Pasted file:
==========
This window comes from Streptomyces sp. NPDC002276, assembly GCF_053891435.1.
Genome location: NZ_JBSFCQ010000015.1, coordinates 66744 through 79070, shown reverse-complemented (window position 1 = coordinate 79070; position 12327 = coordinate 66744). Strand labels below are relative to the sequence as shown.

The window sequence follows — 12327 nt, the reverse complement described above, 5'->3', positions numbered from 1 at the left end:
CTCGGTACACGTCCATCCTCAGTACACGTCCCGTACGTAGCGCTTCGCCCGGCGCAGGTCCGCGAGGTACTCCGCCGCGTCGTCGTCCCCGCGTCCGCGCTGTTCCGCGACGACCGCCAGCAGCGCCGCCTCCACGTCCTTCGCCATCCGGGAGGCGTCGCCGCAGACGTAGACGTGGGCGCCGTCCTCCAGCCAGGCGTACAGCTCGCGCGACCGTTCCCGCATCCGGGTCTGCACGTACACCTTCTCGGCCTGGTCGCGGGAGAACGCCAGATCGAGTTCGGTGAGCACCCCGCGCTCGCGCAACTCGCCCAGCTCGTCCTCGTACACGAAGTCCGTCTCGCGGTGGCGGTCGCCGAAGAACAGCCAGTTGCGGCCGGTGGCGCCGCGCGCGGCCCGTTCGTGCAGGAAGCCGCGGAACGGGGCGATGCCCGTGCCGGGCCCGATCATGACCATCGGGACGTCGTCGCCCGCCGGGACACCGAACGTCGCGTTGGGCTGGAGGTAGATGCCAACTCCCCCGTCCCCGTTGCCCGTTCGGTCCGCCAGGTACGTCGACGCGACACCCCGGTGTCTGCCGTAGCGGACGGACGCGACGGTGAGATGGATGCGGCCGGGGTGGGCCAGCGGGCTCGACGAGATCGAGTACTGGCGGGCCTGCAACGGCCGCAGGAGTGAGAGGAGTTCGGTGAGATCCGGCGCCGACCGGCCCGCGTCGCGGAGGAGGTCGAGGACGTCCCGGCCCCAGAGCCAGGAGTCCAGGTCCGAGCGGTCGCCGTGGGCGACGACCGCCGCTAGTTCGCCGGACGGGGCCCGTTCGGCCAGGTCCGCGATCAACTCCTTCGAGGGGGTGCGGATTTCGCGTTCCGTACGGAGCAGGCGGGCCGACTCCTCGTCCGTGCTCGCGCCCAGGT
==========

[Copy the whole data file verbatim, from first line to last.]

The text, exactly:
This window comes from Streptomyces sp. NPDC002276, assembly GCF_053891435.1.
Genome location: NZ_JBSFCQ010000015.1, coordinates 66744 through 79070, shown reverse-complemented (window position 1 = coordinate 79070; position 12327 = coordinate 66744). Strand labels below are relative to the sequence as shown.

The window sequence follows — 12327 nt, the reverse complement described above, 5'->3', positions numbered from 1 at the left end:
CTCGGTACACGTCCATCCTCAGTACACGTCCCGTACGTAGCGCTTCGCCCGGCGCAGGTCCGCGAGGTACTCCGCCGCGTCGTCGTCCCCGCGTCCGCGCTGTTCCGCGACGACCGCCAGCAGCGCCGCCTCCACGTCCTTCGCCATCCGGGAGGCGTCGCCGCAGACGTAGACGTGGGCGCCGTCCTCCAGCCAGGCGTACAGCTCGCGCGACCGTTCCCGCATCCGGGTCTGCACGTACACCTTCTCGGCCTGGTCGCGGGAGAACGCCAGATCGAGTTCGGTGAGCACCCCGCGCTCGCGCAACTCGCCCAGCTCGTCCTCGTACACGAAGTCCGTCTCGCGGTGGCGGTCGCCGAAGAACAGCCAGTTGCGGCCGGTGGCGCCGCGCGCGGCCCGTTCGTGCAGGAAGCCGCGGAACGGGGCGATGCCCGTGCCGGGCCCGATCATGACCATCGGGACGTCGTCGCCCGCCGGGACACCGAACGTCGCGTTGGGCTGGAGGTAGATGCCAACTCCCCCGTCCCCGTTGCCCGTTCGGTCCGCCAGGTACGTCGACGCGACACCCCGGTGTCTGCCGTAGCGGACGGACGCGACGGTGAGATGGATGCGGCCGGGGTGGGCCAGCGGGCTCGACGAGATCGAGTACTGGCGGGCCTGCAACGGCCGCAGGAGTGAGAGGAGTTCGGTGAGATCCGGCGCCGACCGGCCCGCGTCGCGGAGGAGGTCGAGGACGTCCCGGCCCCAGAGCCAGGAGTCCAGGTCCGAGCGGTCGCCGTGGGCGACGACCGCCGCTAGTTCGCCGGACGGGGCCCGTTCGGCCAGGTCCGCGATCAACTCCTTCGAGGGGGTGCGGATTTCGCGTTCCGTACGGAGCAGGCGGGCCGACTCCTCGTCCGTGCTCGCGCCCAGGT